The plain-backed pipit is a large pipit at 17 cm, but is otherwise an undistinguished looking species, faintly streaked grey-brown above and pale below with light breast streaking. It has a strong white supercilium, and dark moustachial stripes. It has long legs and tail, and a long dark bill. Sexes are similar, but juveniles have warmer brown upperparts. Some care must be taken to distinguish this species from wintering tawny pipits, Anthus campestris. The plain-backed pipit is sturdier and darker than the Tawny, and stands more upright.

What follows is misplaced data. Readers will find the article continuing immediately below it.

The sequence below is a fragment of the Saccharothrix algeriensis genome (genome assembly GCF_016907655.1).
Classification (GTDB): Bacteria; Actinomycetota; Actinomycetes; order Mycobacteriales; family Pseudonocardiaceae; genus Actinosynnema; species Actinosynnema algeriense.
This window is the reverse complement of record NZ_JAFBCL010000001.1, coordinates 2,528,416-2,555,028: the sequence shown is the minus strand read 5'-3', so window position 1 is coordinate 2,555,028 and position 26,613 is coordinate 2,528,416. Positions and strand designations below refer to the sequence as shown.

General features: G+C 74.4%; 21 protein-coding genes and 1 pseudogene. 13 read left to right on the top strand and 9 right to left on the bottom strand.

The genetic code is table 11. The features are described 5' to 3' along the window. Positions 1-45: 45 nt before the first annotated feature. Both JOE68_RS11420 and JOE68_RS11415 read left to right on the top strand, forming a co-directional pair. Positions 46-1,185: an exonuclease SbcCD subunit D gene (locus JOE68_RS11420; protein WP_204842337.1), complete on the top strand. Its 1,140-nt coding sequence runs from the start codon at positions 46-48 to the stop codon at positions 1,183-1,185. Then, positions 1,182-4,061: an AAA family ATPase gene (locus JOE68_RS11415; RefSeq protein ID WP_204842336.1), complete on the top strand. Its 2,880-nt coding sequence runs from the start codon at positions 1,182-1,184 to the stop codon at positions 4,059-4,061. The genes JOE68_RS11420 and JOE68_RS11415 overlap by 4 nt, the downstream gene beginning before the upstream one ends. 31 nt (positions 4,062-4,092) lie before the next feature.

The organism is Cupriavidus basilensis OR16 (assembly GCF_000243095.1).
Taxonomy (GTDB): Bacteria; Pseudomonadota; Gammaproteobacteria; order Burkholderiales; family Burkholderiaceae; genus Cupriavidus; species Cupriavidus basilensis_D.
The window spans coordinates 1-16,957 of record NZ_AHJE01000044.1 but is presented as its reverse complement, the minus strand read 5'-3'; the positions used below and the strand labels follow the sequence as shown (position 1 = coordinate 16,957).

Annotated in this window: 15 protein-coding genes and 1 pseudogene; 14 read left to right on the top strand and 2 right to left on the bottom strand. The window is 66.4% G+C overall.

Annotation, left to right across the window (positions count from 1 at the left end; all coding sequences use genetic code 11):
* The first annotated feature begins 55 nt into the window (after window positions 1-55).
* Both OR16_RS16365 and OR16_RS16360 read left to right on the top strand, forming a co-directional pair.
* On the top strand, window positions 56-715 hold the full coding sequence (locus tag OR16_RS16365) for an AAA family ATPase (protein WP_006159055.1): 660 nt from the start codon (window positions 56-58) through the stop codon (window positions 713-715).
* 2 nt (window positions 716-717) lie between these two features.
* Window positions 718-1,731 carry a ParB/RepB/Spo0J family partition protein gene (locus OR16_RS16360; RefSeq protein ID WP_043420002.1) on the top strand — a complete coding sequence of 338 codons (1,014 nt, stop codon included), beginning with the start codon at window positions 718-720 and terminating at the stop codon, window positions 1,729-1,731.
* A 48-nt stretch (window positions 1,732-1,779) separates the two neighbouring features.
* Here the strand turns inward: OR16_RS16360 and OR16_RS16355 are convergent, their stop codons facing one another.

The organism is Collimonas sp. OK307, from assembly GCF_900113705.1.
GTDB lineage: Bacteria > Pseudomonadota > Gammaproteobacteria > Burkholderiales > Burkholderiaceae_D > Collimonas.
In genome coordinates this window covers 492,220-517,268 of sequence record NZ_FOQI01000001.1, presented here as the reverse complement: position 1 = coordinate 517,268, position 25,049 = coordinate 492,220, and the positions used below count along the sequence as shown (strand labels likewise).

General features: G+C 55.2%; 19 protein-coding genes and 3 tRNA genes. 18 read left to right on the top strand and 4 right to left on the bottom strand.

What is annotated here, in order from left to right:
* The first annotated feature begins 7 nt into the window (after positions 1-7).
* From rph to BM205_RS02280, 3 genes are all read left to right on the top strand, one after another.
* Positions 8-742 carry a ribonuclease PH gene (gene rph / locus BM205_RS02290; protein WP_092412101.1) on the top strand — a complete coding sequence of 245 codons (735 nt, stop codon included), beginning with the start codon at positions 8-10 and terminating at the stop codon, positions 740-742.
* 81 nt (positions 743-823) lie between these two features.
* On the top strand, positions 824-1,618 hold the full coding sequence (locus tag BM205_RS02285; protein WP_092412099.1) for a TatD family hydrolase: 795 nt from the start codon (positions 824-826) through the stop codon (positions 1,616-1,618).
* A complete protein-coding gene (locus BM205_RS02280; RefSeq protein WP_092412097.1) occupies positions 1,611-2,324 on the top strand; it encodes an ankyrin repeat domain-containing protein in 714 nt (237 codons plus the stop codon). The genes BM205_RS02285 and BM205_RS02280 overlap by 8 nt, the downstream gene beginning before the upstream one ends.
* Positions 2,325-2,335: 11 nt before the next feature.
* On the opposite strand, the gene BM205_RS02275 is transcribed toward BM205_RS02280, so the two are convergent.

Habitat and Distribution

It is found in open habitats, especially short grassland and cultivation.


Feeding

Like other pipits, this species is insectivorous.


Breeding

It builds its cup-shaped nest on the ground and usually lays three eggs.


Calls and Songs

Perhaps the best distinction is the characteristic `ssissik` call, quite different from the tawny pipit's `tchilip`.